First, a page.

Just one week before the crucial 21 June Eurogroup, where the Greek debt will be discussed, ESM chief Klaus Regling presented PM Alexis Tsipras and main opposition leader Kyriakos Mitsotakis with three different debt relief packages.
The three options were the final proposals hammered out after the recent G7 meeting in Canada. The Eurogroup Working Group met on 7 June in Paris to prepare the ground for a final agreement on 21 June.
Regling tabled three options. The first is a 15-year extension on the repayment of EFSF loans. The second is 25bn euros in cash plus a five-year extension on loan repayments. The third is 20bn euros in cash and a five-year loan repayment extension.
The second and third options are designed to increase Greece’s liquidity cushion, which currently is 15bn euros. Here, the government must commit itself regarding how the money will be used – to pay off IMF loans with high interest rates, to buy back the bonds held by the ECB and eurozone countries’ central banks, or both.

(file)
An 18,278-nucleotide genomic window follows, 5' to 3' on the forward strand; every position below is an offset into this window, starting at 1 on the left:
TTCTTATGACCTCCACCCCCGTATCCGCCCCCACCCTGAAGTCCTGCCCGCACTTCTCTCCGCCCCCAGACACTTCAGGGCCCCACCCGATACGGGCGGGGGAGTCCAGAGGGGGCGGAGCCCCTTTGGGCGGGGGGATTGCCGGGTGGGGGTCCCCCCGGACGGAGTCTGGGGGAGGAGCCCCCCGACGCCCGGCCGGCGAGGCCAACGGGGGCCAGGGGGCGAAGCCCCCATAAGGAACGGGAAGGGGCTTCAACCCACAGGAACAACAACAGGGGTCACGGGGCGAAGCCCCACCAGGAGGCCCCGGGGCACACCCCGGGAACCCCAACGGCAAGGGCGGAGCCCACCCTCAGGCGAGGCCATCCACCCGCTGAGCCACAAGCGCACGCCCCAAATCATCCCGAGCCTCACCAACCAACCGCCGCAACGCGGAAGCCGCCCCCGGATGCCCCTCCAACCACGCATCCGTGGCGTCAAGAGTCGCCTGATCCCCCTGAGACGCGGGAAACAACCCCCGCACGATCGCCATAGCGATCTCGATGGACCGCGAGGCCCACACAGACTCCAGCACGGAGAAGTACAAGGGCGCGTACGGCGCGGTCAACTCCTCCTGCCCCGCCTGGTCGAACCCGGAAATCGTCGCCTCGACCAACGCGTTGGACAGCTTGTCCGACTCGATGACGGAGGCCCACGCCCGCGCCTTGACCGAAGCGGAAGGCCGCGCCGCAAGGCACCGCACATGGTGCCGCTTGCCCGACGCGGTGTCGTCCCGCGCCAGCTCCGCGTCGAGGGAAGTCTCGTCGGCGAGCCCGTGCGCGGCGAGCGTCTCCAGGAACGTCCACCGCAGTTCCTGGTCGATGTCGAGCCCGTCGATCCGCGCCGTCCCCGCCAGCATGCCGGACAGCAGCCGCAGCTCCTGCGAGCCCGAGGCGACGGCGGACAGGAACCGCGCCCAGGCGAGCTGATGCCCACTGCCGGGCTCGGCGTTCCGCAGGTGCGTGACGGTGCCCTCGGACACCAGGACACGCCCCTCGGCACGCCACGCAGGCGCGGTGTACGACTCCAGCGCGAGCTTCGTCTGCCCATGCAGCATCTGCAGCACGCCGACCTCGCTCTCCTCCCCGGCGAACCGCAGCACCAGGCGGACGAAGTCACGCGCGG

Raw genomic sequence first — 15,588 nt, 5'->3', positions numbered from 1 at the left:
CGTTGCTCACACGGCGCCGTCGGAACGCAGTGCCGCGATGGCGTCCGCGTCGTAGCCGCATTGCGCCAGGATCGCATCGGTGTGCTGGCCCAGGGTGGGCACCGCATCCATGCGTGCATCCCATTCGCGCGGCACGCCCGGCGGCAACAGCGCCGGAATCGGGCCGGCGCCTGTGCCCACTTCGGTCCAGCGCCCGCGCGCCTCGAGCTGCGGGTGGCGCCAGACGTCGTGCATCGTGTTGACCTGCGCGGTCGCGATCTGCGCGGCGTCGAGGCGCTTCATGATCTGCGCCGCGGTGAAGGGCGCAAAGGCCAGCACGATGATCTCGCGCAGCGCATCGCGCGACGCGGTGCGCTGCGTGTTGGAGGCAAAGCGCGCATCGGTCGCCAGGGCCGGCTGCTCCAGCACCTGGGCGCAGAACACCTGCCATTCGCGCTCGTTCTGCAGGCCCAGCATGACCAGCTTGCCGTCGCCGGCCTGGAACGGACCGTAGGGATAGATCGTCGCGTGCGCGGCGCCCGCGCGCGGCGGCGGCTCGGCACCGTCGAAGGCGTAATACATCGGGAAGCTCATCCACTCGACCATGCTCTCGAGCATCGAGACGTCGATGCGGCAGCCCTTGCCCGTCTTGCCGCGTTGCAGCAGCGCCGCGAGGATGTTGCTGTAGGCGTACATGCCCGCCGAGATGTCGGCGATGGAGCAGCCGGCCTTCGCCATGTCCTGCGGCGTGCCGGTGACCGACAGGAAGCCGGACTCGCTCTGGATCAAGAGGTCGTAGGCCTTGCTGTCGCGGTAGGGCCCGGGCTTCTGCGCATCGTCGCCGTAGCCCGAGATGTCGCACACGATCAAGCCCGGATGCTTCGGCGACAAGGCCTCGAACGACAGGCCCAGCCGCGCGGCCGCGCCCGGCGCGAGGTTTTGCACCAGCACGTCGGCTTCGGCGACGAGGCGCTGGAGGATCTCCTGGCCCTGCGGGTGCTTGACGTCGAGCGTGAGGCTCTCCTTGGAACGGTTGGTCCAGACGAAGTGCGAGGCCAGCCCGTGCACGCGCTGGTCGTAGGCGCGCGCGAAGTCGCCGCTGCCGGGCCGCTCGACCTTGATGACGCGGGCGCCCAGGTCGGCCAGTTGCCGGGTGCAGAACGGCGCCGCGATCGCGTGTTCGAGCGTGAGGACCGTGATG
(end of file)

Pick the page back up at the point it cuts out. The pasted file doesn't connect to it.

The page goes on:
It should be noted that the aforementioned 25bn euros are what has been left over from the current 86bn euro loan contract. If they are not absorbed by Athens before the end of the bailout programme on 21 June, those funds will be lost.
Disbursement of the funds will be accompanied by strict terms, in the context of the post-bailout supervisory mechanism.
The above options, which were reportedly hammered out by Berlin, have the advantage that they need not be approved by the German parliament. Moreover, the IMF’s debt viability analysis will include a 15-year repayment scenario, which would make the debt viable.
Essentially, Greece’s debt obligations will be covered through 2022, without Athens being required to return to the markets if the conditions prove prohibitive.